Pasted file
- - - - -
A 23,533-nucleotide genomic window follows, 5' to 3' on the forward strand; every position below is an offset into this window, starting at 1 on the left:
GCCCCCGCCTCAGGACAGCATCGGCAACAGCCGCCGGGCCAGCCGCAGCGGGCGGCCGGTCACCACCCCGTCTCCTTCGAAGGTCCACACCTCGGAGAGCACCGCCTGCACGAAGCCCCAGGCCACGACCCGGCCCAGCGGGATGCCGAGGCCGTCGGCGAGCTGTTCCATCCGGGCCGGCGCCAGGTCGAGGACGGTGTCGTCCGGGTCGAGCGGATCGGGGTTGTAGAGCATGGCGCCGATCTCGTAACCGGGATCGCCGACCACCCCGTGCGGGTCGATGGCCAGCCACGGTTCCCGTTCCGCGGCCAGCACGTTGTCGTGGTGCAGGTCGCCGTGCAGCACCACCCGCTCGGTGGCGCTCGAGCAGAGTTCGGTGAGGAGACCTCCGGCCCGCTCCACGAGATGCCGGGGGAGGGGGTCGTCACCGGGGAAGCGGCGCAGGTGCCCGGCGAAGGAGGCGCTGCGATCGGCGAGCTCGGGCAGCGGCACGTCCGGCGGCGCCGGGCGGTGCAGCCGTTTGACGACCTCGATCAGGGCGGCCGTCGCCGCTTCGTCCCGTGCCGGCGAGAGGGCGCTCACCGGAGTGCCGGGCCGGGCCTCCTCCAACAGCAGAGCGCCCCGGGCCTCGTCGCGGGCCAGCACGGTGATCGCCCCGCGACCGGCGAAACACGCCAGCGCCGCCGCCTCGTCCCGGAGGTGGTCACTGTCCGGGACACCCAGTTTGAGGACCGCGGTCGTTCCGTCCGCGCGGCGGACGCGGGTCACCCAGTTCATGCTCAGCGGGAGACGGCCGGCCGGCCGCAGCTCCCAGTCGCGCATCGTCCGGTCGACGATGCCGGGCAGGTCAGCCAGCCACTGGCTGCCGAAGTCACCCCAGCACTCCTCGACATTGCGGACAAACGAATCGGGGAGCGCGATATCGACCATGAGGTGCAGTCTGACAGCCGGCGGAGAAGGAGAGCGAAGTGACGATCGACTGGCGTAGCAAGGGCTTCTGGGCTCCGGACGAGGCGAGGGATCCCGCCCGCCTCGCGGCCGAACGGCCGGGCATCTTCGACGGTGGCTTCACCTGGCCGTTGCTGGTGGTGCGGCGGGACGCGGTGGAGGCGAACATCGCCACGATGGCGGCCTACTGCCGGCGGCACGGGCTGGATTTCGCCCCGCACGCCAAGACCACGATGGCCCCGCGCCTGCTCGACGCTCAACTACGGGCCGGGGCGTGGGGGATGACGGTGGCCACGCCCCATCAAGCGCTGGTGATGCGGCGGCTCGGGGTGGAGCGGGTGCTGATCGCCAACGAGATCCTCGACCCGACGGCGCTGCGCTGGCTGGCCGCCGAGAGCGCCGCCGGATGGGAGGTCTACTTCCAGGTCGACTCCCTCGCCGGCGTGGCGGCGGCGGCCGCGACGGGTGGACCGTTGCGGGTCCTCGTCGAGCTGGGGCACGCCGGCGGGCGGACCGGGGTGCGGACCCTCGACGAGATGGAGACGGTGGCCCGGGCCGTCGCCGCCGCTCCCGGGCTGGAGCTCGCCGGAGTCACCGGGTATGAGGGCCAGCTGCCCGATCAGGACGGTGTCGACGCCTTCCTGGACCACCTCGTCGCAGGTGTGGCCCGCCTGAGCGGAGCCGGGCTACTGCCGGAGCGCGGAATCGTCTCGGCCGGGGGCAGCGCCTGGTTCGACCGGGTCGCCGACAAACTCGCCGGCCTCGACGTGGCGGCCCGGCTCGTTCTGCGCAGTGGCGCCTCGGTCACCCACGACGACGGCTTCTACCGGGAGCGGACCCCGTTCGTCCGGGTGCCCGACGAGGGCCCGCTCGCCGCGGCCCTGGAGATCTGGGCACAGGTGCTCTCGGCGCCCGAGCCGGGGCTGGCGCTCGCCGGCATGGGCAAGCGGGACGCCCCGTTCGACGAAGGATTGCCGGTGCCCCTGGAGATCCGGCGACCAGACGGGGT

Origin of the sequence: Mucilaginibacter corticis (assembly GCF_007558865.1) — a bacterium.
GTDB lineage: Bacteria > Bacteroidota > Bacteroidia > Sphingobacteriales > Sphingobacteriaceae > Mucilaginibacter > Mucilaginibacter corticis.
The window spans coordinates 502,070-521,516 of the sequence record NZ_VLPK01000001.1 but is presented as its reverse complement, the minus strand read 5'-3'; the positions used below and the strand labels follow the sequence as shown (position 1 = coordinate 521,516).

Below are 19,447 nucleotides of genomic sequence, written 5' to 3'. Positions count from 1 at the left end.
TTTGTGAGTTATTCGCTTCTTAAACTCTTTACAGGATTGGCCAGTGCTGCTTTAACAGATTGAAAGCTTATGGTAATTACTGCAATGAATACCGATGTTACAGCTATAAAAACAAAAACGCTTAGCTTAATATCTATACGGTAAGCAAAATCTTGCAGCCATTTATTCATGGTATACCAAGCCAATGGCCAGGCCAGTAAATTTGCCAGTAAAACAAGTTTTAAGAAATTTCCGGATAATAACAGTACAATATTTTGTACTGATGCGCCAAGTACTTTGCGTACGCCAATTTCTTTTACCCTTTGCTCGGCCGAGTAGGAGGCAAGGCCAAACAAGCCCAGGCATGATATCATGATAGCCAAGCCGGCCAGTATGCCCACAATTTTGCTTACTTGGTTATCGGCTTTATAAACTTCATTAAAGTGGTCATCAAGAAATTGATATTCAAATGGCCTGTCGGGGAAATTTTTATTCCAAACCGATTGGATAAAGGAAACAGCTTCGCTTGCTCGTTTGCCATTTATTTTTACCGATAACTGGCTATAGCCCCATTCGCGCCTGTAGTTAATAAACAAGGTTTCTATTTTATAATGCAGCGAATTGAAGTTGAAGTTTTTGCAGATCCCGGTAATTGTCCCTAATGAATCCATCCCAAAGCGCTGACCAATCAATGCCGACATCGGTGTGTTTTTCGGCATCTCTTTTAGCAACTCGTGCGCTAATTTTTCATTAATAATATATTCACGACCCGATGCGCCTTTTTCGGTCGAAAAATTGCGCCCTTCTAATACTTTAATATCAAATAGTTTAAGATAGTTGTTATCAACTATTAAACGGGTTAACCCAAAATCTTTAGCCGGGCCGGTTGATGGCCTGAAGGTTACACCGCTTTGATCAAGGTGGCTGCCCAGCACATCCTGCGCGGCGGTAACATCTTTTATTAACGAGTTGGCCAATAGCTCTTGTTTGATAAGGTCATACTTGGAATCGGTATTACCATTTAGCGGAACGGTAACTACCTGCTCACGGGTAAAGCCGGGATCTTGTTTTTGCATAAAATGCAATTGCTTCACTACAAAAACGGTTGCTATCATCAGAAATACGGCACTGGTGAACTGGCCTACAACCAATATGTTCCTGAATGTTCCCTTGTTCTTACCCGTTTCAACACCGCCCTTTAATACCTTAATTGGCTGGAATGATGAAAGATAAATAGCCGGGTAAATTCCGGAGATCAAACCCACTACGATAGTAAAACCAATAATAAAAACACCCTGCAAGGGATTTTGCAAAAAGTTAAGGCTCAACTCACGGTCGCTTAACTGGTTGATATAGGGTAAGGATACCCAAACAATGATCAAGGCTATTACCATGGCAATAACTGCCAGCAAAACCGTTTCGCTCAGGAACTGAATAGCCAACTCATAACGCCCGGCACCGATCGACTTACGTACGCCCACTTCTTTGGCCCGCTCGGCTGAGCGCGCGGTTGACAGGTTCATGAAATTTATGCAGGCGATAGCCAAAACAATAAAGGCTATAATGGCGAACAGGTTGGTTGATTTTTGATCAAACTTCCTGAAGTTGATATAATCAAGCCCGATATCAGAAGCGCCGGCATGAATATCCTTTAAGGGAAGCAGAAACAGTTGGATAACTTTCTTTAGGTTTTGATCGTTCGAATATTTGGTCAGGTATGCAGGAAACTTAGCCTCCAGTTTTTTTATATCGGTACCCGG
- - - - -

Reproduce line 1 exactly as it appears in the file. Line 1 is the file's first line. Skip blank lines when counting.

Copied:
A 23,533-nucleotide genomic window follows, 5' to 3' on the forward strand; every position below is an offset into this window, starting at 1 on the left: